People come to freelancing for different reasons. They might crave more flexibility. Or maybe they want a wider variety of projects to work on. Worst case, they’re in a toxic employment situation and beyond ready to move on. If that’s you, it’s super tempting to just hand in your resignation today. But what about your finances? You need to pile up money to quit your job before you actually quit. You need a safety net.
We’re not financial advisors, so make sure you talk to a licensed professional to figure out precisely what makes sense in your unique situation. Here’s a starting point to ensure you are always 100% in control of your career.
Develop a Marketable Skill—Even if You Don’t Plan to Freelance
Full-time freelancing isn’t for everyone. And that’s perfectly fine! Being an employee has perks.
But if 2020 taught us one important lesson, it’s that no industry is bulletproof. Unforeseen circumstances can have ripple effects across any economy.
Let’s face facts, though: it doesn’t take a pandemic for forces beyond your control to rob you of your career overnight. Mergers, downsizing, the company declaring bankruptcy… As an employee, these kinds of events can be devastating to your job prospects.
You don’t need to worry about these “what-if” scenarios. (In fact, it’s pretty useless to spend energy on worrying!) But at the same time, you can take steps to protect yourself no matter what.
Maybe you’ve seen the writing on the wall and are already stashing away money to quit your job ASAP. On the other hand, you may not see any indication of a storm on the horizon. Either way, we encourage everyone to develop a marketable skill to lean on.
- Hone a skill from your current employment.
- Think about something you do occasionally and could pick up more seriously if the need arose.
- Or decide to start learning something completely different so you can follow your passion!
As long as a business can profit from your knowledge and expertise, you’ll be able to use it to freelance if the need ever arises.
Save Enough To Walk Away When You’ve Had Enough
Once you know what your fall back skill is, you can start getting your bank account in order.
Members of our team have worked in different industries, and as freelancers and employees. We value the control we have in our careers.
Squirreling away enough money to quit your job means freedom.
It means being able to walk away from a bad situation without stressing out about paying your bills.
It’s maintaining control over your career and your prospects, no matter what decisions are made by the powers-that-be.
If the 40+ hours you spend at work each week make you miserable, a healthy savings account gives you power. You can calmly tell your boss, “Thanks for the opportunity. I’m ready to move on now.”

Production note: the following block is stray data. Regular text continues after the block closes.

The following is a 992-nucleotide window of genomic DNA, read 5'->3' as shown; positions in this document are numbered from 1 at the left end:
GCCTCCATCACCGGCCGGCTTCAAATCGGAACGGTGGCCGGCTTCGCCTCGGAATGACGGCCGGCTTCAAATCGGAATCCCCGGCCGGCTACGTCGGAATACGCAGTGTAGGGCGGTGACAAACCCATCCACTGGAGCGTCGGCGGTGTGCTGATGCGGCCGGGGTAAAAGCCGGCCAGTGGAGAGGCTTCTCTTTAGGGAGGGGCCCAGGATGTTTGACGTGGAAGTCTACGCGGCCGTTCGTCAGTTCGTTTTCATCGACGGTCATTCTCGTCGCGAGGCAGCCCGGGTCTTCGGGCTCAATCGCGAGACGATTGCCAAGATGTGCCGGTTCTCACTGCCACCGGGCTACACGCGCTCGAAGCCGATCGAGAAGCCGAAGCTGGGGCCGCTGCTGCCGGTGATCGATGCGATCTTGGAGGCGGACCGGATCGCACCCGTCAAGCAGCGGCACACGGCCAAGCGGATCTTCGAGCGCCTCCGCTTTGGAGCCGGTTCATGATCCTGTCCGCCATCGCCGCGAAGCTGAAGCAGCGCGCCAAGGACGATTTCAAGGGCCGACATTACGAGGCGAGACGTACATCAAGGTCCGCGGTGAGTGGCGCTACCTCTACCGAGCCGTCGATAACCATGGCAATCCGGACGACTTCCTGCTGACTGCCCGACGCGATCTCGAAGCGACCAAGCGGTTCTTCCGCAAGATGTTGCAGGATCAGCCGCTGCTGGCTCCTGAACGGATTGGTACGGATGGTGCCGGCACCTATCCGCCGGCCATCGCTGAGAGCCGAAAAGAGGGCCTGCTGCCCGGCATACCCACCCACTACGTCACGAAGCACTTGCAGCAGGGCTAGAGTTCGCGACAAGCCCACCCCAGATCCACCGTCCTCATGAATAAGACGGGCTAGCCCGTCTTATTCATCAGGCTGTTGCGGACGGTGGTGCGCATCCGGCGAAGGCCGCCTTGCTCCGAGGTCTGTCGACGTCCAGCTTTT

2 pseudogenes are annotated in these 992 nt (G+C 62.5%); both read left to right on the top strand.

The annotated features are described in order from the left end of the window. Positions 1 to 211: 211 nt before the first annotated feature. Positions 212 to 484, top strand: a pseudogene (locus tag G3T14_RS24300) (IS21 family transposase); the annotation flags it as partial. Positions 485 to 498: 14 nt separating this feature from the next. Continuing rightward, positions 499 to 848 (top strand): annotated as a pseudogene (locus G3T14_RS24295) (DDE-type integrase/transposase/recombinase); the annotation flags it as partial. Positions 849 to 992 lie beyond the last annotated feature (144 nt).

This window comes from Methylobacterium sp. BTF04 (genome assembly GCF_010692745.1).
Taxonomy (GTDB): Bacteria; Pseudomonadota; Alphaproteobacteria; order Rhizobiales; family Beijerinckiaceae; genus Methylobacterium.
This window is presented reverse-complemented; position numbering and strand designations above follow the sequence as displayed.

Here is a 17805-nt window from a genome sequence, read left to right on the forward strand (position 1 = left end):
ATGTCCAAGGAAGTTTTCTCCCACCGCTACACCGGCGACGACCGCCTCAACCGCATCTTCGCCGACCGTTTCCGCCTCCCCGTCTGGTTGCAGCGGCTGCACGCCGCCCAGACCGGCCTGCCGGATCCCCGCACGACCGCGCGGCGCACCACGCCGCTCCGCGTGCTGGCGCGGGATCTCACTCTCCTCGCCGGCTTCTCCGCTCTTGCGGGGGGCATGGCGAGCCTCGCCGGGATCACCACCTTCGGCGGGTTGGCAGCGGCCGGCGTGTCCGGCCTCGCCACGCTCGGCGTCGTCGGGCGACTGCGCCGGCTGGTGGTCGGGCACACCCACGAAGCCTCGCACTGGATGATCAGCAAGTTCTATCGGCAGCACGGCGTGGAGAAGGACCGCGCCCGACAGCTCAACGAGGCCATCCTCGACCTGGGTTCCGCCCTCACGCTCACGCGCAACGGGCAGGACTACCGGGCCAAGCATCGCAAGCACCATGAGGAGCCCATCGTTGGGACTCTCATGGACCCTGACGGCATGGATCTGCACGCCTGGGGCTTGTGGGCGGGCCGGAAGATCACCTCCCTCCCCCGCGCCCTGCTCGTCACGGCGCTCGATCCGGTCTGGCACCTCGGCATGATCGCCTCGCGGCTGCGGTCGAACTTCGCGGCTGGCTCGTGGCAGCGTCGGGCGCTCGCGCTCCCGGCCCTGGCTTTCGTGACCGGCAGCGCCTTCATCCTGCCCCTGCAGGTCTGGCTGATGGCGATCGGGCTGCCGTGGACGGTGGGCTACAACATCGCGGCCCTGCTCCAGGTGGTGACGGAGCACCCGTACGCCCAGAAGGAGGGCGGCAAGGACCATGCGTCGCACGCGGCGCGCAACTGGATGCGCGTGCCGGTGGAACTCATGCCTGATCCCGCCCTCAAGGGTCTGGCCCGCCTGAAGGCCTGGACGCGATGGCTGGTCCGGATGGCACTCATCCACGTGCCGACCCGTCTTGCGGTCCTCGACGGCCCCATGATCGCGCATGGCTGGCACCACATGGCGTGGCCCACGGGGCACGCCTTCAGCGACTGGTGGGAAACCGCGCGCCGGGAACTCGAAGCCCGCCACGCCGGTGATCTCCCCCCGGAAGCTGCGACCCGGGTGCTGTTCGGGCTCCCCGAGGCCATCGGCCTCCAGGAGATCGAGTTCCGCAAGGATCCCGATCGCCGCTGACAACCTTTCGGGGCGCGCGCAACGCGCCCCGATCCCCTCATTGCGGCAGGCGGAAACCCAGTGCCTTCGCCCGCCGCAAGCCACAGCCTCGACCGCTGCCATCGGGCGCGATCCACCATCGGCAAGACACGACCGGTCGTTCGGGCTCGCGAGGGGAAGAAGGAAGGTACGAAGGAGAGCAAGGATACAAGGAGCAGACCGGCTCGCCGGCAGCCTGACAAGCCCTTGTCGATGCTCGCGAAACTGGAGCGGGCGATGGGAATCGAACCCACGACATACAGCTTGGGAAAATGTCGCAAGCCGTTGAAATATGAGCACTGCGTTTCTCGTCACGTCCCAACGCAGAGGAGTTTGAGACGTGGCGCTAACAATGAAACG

On the flip side, not having enough money to quit your job leads to feeling stuck. Trapped. And life’s too short for that.
The amount you need to save depends completely on you, your situation, and your comfort level. And how you save it is, too!
- You could cancel subscriptions or cut back on expenses.
- You could pay off debt to reduce your risk.
- And of course, you could start freelancing on the side, building up your client base and your income at the same time.
Consider your current finances as you make a realistic action plan. Saving money to quit your job requires taking a long-view and following the steps that you decide to take.
Benefits of Freelancing While On Staff Beyond Making Money to Quit Your Job
Since the idea of having a couple of months’ worth of expenses saved up can feel intimidating, let’s look at the other side of the coin.
Freelancing on the side isn’t only about making money. There are at least three other reasons we recommend you consider taking on freelance gigs while employed:
- Even the occasional client work will help you build confidence in your field.
- You’ll have fresh pieces to add to your portfolio.
- And you’ll ensure your skills stay sharp so you’re ready for anything.
If this perspective feels more encouraging to you, think of the additional income you’ll earn as a bonus toward your savings goal. After all, being tight on cash isn’t the only reason people feel trapped in a job. Freelancing gives you options, and options help us feel empowered!
Be careful not to burn bridges while you’re building your escape route. And when it’s time to walk away, make sure you’re professional and considerate—and hold your head up high!
Your turn! Are you working on building a financial cushion? How’s it coming? Let us know in the comments below!